Wetherspoons boss Tim Martin hits out at corporate governance rules
The boss of the pub group said advisers are wrong to suggest he should have more non-executives and said advisory firms were too inexperienced.
Wetherspoons boss Tim Martin has launched a scathing attack on corporate governance rules and advisers which he said are causing companies to collapse.
The ardent pro-Brexit businessman also said he believed a no-deal Brexit would be preferable to the current deal secured by Prime Minister Boris Johnson.
In a long update to the stock market, Mr Martin then hit out at one of the company’s biggest shareholders for voting against two board members at the pub chain’s annual general meeting last year.
On trading, Wetherspoons revealed sales were up 5.3% in the 13 weeks to October 27 on a like-for-like basis, with one pub opened and four shut. The company aims to open between 10 and 15 pubs in the current financial year.
There can be little doubt that the current system has directly led to the failure or chronic underperformance of many businesses, including banks, supermarkets and pubs Tim Martin, Wetherspoons
Bosses have also spent £43.3 million on buying freeholds of pubs where Wetherspoons was previously a tenant, and a further £6.4 million went on the company buying its own shares in an attempt to boost the price.
But Mr Martin used the update to express his anger at new rules that say non-executives should only serve on boards for a maximum of nine years.
Non-executives are supposed to be impartial and regulators believe there is a risk to their independence if they stay longer.
He said: “There can be little doubt that the current system has directly led to the failure or chronic underperformance of many businesses, including banks, supermarkets and pubs.
“I believe by vesting so much power in non-executive directors (NEDs), the system is also disenfranchising executives and the workforce – the people who have real expertise and are the cornerstone of business success.
“Another tectonic fault is that the institutions and advisers which oversee the code, as described below, do not themselves adhere to the rules they impose on others.”
He went on to attack companies that do not have employee representatives and more management on boards – Wetherspoons has a board of five executives and three non-executives – and complained that non-executives do not have enough experience.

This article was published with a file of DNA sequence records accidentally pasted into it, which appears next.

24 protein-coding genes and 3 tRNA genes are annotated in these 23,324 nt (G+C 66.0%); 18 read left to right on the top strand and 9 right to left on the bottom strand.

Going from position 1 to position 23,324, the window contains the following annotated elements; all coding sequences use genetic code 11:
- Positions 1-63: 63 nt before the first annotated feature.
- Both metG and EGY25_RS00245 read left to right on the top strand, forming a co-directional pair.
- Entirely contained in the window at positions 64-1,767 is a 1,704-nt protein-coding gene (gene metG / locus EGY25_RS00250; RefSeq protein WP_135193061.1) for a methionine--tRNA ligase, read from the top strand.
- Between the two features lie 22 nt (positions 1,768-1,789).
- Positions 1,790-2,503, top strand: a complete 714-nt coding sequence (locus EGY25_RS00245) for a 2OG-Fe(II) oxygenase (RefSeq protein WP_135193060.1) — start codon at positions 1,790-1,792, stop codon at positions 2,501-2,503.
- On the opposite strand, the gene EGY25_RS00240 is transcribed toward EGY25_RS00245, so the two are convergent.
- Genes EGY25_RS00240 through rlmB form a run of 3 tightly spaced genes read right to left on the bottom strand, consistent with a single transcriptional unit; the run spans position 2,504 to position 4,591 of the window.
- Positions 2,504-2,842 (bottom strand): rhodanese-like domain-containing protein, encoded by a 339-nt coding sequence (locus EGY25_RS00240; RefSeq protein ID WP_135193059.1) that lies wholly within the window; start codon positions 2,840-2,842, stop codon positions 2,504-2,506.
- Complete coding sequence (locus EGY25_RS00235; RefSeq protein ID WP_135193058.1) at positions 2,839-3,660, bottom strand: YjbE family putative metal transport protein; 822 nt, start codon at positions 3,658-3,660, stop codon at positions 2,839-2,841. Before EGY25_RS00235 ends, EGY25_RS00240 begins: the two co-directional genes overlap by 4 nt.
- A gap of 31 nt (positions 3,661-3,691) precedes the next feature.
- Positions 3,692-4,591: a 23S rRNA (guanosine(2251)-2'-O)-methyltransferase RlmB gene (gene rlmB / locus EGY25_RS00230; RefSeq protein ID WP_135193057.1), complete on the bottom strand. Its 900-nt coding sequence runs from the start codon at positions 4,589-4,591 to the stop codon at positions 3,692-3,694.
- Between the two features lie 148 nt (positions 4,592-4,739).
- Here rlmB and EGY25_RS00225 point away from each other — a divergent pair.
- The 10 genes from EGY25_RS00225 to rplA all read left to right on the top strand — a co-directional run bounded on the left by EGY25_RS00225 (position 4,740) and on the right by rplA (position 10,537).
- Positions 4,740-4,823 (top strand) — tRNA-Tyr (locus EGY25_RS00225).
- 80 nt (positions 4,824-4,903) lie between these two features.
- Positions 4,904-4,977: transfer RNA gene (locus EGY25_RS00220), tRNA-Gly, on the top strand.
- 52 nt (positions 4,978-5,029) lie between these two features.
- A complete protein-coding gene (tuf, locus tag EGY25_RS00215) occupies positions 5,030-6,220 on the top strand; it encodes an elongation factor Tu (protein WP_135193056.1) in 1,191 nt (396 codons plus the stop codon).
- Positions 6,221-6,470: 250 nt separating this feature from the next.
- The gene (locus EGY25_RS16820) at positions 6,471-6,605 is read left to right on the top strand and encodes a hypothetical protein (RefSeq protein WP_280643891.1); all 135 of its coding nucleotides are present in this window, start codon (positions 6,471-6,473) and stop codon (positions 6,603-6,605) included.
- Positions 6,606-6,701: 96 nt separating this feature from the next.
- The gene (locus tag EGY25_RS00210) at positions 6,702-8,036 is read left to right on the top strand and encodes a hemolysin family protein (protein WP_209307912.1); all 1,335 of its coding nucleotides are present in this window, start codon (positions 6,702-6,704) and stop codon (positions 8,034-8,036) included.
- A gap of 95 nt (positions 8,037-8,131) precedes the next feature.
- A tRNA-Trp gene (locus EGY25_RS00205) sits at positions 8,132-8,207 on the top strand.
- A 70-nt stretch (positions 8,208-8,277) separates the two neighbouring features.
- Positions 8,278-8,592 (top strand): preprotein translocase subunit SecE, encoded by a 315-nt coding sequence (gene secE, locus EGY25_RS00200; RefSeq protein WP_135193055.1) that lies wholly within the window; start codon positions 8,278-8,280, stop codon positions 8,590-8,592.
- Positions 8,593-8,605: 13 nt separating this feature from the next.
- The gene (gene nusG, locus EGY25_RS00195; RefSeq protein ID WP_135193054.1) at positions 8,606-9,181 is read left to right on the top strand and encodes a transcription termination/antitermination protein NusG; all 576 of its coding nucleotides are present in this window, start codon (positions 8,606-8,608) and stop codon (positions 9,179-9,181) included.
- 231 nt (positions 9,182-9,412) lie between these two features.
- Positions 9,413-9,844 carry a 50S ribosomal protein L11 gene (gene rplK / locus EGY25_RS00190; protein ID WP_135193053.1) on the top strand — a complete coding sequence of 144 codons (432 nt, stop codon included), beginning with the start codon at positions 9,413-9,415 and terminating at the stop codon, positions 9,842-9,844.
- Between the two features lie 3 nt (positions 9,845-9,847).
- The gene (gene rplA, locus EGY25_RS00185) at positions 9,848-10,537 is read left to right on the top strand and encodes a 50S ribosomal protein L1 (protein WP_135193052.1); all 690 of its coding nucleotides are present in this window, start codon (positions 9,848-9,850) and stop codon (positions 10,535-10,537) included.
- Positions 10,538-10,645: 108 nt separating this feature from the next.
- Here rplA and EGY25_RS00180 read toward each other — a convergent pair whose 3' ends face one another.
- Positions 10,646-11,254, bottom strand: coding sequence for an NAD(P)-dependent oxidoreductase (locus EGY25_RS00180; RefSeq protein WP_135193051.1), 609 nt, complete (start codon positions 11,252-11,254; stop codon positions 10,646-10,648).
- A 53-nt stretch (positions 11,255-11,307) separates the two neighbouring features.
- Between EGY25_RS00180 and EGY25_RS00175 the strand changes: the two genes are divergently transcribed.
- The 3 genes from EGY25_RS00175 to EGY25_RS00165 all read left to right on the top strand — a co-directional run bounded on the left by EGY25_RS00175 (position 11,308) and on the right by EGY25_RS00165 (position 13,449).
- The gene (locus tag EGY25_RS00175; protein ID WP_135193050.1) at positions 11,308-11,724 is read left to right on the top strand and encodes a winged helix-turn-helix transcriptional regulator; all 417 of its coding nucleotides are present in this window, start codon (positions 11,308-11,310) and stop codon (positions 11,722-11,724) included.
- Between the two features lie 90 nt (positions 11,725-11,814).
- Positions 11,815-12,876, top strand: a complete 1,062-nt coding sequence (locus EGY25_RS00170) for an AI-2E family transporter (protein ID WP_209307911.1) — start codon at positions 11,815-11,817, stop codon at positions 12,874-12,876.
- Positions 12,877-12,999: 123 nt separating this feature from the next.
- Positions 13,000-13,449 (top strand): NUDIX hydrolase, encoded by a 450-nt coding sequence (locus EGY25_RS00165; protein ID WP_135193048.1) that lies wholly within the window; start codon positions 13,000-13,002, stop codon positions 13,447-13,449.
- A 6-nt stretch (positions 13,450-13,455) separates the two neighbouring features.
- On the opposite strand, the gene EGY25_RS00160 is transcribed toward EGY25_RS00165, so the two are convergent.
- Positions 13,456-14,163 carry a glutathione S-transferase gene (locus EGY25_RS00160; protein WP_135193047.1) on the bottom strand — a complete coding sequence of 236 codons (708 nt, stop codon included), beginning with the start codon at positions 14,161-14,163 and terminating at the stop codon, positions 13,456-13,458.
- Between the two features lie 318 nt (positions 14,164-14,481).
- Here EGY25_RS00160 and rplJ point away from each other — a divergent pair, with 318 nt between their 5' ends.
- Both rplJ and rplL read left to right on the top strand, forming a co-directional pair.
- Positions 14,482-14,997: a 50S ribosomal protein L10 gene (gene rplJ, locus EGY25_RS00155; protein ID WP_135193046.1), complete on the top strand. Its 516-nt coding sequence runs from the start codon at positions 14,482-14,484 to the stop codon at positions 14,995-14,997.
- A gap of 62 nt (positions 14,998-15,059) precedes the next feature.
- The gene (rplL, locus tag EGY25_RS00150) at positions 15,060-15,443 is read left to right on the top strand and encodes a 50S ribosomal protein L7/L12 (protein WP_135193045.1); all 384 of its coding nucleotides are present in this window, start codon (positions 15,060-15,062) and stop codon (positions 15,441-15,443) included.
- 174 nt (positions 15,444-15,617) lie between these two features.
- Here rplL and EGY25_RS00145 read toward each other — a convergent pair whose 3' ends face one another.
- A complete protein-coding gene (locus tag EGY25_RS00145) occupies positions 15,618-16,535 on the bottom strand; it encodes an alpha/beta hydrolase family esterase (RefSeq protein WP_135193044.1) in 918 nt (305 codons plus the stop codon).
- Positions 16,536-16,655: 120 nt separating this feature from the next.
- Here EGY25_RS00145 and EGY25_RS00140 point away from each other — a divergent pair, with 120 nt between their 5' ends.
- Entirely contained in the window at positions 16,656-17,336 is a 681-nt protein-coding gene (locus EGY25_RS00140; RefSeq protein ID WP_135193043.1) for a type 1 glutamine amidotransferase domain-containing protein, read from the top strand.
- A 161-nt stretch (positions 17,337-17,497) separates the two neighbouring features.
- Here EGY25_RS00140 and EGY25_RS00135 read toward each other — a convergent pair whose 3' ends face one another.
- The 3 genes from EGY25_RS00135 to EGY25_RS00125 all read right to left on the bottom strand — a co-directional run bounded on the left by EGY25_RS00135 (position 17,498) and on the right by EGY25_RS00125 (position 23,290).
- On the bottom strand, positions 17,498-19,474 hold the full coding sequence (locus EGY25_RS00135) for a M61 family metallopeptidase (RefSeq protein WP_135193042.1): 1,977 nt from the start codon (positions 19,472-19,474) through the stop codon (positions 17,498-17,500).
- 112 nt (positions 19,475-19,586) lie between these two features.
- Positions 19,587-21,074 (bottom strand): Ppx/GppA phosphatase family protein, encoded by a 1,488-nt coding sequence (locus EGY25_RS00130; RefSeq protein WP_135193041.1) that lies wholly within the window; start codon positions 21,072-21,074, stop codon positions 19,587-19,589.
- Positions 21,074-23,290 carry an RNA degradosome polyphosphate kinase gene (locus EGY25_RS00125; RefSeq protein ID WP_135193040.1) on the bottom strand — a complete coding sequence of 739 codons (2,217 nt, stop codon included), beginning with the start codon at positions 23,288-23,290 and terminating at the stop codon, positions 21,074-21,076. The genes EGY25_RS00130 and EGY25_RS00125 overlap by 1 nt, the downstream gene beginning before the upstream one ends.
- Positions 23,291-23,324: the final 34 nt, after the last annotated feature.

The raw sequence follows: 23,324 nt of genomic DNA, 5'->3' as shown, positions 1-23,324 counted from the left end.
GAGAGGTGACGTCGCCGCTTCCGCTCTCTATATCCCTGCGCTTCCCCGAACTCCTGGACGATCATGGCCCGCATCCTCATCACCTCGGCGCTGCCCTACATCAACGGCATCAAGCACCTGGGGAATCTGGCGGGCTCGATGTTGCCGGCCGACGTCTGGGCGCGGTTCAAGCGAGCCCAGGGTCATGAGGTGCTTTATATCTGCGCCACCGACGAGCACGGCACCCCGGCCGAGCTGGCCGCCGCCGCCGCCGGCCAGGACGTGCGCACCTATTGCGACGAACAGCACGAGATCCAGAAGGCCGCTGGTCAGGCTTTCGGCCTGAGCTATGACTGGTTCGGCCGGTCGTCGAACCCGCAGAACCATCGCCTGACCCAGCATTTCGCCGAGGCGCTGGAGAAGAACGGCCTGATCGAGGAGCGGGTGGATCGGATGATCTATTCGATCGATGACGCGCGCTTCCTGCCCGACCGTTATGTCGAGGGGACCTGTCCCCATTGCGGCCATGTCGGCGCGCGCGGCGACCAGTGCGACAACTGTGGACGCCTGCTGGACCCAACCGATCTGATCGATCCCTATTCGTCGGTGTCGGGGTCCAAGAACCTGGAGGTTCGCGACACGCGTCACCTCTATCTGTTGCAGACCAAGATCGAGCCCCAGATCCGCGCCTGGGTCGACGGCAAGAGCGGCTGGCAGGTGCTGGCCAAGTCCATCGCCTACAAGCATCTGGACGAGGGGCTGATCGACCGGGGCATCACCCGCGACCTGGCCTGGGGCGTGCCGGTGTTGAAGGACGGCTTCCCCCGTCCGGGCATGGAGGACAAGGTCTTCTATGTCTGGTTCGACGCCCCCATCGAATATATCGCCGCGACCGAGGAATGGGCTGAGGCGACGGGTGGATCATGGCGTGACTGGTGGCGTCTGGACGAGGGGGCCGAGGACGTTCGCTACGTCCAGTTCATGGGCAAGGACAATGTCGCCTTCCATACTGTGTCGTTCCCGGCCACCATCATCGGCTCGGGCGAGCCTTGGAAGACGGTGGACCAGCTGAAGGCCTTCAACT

“It is also common practice for there to be only two executive directors, the most senior of whom, the CEO, averages only about five years – managements and workers are thus absurdly under-represented.
“A cursory glance at the board compositions of major UK PLCs underlines the issues.
“Tesco, for example, which has 450,000 employees and is the UK’s largest supermarket group, has only two executive directors, with total service of about nine years, and 11 NEDs with total service of 38 years. The overall average, including NEDs and executives, is only 3.7 years.
“This sort of corporate structure is mirrored in banks, retailers and pubs – where long-term performance, over recent decades, has usually veered between poor and catastrophic.”
HSBC, RBS, Barclays and Lloyds were also singled out for having no non-executives with any personal experience of the financial crash in 2008.
Attacks were also made on Wetherspoons’ largest institutional investor, Columbia Threadneedle, over its decision to not support the re-election of two non-executives at last year’s annual general meeting.
“As a result, three of our four NEDs felt compelled to offer their resignations – inevitably destabilising the company in the process,” he added.
But Mr Martin’s strongest criticism was against corporate governance advisory group Pirc, which recommends to institutional investors how best to vote at annual general meetings.
Pirc has recommended investors vote against Wetherspoons’ pay report over the company’s £95,000 spend on Brexit-related beer mats, suggesting the company may have breached political spending rules.
Mr Martin said: “Amazingly, while advising Wetherspoon that it should have four or five ‘independent’ NEDS, the hypocritical Pirc has, itself, just one on its own board – someone whose only apparent employment experience has been at a local authority.”
He also launched a personal attack on Pirc’s boss, Alan MacDougall.
The Wetherspoons founder said: “MacDougall has questionable personable judgment, referring to himself on his Twitter account as a ‘governance expert’ and an ‘ex-Eurocommunist’.
“In my opinion, many people equate communism with fascism, since millions of Europeans perished or were imprisoned under its yoke.”
Pirc’s rating on employee website Glassdoor was also highlighted as being particularly low, and that the boss “appears to rely on inexperienced and temporary workers to analyse complex company reports for corporate governance purposes”.
On Brexit, Mr Martin said: “I strongly believe that the UK economy will be better off on the basis of no deal rather than the deal proposed by the Government.”